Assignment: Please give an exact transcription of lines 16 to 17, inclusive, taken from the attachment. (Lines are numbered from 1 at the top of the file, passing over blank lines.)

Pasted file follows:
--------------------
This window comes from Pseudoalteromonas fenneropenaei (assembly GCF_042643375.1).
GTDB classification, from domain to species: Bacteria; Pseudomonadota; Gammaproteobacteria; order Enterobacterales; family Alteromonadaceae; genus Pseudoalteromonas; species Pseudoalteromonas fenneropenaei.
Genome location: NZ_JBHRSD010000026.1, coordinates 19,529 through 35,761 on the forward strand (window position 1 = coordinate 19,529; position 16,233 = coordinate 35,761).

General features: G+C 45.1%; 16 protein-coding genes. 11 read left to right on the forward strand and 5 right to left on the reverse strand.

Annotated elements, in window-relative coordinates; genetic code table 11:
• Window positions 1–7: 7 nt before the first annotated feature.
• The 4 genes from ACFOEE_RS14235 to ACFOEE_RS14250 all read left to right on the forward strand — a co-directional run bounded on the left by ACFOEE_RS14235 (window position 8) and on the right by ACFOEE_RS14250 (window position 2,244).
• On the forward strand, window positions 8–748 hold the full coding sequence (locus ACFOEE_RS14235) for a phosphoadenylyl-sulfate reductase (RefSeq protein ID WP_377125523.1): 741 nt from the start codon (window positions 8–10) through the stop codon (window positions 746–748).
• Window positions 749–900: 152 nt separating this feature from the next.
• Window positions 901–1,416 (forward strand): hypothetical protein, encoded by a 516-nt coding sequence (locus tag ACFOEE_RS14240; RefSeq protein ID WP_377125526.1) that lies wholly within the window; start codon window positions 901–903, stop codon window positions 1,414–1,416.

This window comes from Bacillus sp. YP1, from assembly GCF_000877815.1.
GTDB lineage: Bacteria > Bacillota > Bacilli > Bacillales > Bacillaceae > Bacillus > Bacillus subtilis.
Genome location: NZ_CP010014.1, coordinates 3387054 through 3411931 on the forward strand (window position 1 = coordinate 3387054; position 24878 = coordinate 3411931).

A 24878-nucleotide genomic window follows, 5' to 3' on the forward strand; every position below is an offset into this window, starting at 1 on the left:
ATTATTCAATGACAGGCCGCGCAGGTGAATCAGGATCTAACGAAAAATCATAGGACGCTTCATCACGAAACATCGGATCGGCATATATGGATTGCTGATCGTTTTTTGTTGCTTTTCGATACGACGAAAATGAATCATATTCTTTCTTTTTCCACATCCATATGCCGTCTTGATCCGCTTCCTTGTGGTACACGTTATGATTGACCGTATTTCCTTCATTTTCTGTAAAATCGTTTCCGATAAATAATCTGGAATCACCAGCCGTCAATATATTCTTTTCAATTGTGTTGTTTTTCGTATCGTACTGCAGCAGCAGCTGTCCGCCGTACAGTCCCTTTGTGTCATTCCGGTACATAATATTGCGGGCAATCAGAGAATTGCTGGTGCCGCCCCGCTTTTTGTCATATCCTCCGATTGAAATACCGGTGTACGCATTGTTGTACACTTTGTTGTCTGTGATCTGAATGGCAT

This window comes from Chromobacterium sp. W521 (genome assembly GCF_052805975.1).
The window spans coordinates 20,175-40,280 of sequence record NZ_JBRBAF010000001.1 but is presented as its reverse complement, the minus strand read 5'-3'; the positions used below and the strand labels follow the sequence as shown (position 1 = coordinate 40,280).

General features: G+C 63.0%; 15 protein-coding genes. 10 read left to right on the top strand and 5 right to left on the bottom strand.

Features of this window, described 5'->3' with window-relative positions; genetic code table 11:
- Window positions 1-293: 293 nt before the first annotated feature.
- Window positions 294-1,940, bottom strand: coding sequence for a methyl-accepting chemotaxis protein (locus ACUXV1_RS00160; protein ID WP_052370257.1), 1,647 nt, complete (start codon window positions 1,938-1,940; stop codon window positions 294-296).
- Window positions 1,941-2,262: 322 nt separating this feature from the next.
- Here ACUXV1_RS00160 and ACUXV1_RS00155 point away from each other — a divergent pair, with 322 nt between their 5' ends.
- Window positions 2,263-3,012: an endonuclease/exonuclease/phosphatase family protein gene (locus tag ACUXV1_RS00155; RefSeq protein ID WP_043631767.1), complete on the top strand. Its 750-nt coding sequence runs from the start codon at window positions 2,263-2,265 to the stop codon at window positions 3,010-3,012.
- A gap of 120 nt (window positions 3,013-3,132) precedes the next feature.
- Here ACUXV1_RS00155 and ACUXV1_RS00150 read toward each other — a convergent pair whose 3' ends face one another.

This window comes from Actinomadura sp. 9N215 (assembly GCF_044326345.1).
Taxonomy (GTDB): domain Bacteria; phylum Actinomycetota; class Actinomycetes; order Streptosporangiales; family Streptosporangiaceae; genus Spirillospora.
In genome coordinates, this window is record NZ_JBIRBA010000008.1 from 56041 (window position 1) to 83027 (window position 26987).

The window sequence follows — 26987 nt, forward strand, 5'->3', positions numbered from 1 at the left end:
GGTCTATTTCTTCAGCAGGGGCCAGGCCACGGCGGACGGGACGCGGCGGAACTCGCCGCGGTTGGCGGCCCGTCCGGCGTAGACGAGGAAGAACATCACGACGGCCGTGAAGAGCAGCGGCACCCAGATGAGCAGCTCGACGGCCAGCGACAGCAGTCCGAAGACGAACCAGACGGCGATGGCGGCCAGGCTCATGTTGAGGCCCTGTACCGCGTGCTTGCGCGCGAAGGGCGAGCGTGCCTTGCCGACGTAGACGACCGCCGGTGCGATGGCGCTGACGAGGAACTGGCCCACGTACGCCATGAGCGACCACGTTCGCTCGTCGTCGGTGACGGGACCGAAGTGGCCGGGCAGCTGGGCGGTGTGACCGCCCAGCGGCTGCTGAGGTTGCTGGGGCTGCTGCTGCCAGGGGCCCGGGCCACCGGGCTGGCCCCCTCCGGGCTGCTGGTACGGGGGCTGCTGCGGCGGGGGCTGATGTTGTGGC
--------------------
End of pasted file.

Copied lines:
This window comes from Chromobacterium sp. W521 (genome assembly GCF_052805975.1).
The window spans coordinates 20,175-40,280 of sequence record NZ_JBRBAF010000001.1 but is presented as its reverse complement, the minus strand read 5'-3'; the positions used below and the strand labels follow the sequence as shown (position 1 = coordinate 40,280).